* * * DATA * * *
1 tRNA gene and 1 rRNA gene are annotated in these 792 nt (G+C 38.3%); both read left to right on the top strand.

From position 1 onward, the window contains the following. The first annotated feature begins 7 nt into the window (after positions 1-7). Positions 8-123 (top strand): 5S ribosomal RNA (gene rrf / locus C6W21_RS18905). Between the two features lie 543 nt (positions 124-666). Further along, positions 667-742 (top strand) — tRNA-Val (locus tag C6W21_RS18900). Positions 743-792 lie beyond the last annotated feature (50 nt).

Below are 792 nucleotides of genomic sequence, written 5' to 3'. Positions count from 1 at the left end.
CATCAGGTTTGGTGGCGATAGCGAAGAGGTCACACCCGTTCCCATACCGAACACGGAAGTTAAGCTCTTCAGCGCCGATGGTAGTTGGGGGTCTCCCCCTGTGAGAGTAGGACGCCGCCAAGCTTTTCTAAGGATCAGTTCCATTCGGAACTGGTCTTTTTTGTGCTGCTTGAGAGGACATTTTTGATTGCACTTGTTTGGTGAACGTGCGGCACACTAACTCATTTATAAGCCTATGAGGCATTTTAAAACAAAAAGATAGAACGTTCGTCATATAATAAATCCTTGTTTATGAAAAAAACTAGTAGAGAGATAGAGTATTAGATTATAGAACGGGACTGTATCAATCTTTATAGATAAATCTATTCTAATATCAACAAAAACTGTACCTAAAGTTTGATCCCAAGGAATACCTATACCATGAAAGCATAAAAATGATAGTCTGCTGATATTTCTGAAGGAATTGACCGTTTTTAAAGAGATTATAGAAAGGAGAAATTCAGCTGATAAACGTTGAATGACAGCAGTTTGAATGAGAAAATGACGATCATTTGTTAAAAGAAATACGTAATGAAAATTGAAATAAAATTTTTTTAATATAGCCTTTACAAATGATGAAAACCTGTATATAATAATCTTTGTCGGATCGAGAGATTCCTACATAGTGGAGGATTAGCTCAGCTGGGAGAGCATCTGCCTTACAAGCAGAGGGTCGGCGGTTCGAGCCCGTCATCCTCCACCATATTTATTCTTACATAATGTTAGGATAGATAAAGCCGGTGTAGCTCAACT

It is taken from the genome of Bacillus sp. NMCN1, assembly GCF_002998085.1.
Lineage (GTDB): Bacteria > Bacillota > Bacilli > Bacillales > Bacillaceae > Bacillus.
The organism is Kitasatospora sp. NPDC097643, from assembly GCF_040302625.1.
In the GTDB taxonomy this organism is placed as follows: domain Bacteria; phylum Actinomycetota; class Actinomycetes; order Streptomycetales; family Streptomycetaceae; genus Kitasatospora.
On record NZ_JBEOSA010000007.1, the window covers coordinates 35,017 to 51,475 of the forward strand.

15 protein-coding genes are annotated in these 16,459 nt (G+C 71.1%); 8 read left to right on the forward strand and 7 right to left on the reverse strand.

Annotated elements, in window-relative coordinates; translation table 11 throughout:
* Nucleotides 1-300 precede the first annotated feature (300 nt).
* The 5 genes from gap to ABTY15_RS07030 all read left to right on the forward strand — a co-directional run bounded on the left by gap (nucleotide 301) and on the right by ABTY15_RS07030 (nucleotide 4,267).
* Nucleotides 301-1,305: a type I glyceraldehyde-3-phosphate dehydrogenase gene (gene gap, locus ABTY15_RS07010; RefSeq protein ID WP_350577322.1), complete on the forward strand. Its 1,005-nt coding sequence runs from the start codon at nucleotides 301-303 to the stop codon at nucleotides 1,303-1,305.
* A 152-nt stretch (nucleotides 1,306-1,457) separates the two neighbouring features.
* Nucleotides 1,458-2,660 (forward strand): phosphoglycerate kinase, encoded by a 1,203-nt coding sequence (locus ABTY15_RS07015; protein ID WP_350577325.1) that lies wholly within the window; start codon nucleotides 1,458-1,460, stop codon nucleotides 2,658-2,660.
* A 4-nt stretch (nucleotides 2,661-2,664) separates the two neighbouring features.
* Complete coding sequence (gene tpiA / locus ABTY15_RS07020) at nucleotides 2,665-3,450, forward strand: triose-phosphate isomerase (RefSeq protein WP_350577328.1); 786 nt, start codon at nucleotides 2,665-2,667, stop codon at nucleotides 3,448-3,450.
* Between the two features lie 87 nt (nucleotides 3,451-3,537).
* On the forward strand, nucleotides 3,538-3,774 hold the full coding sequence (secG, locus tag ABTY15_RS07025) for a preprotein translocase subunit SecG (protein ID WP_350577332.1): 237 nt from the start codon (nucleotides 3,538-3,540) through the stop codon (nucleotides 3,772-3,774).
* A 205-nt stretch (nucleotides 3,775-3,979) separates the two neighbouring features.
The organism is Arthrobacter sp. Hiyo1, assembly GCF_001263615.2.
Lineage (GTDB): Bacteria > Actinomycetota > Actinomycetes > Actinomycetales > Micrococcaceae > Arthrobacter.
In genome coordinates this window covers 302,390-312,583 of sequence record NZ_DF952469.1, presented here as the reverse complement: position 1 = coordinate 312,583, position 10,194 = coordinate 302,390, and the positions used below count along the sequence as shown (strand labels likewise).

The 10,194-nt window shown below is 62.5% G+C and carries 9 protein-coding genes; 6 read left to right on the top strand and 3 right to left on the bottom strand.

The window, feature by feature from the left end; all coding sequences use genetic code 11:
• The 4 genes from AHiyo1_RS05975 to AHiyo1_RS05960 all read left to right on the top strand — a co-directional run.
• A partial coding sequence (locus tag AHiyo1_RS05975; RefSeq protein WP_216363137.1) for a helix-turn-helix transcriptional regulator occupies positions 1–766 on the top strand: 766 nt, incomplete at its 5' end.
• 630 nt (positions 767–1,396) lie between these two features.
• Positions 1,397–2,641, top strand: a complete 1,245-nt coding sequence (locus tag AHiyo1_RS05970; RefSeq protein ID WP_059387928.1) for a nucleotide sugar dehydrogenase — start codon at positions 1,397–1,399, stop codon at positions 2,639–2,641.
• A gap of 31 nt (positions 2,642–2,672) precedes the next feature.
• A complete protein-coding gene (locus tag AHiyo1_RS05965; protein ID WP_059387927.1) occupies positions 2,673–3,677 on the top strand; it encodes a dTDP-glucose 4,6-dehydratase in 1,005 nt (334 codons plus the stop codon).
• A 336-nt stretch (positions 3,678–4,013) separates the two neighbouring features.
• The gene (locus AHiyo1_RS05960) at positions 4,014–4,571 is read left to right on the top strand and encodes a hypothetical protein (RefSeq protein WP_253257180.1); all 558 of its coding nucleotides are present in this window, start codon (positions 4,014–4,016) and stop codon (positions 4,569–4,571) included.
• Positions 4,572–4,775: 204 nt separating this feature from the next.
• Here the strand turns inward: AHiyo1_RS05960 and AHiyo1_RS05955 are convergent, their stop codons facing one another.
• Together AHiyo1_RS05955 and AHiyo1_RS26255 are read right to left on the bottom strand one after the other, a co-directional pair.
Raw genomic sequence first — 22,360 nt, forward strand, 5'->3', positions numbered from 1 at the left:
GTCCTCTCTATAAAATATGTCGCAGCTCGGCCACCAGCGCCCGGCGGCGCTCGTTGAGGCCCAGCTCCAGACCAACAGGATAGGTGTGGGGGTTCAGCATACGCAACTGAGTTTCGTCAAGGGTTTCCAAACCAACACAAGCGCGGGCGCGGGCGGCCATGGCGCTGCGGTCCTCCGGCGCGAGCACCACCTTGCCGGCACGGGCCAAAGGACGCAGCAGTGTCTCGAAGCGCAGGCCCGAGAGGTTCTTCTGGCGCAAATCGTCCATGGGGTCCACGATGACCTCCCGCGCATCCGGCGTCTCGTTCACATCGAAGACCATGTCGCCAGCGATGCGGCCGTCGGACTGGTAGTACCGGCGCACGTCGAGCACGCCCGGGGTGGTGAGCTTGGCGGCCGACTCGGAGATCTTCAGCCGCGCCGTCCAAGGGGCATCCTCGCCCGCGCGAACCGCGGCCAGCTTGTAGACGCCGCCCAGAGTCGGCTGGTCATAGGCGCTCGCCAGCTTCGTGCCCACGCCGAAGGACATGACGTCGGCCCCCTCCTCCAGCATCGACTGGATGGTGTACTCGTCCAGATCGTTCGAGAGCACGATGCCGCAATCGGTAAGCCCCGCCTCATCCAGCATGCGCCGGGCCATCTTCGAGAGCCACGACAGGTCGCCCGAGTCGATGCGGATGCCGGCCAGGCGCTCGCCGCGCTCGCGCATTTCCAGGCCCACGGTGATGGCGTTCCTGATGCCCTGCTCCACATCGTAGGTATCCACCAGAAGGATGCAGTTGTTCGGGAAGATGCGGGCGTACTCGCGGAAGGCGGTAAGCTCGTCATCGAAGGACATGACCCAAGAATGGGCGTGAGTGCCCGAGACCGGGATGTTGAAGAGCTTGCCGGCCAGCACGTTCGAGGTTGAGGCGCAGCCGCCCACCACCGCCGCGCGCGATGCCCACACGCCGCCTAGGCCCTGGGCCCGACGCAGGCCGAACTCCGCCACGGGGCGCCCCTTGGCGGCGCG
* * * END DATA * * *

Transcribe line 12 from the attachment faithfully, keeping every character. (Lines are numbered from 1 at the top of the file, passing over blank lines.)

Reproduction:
* Nucleotides 1-300 precede the first annotated feature (300 nt).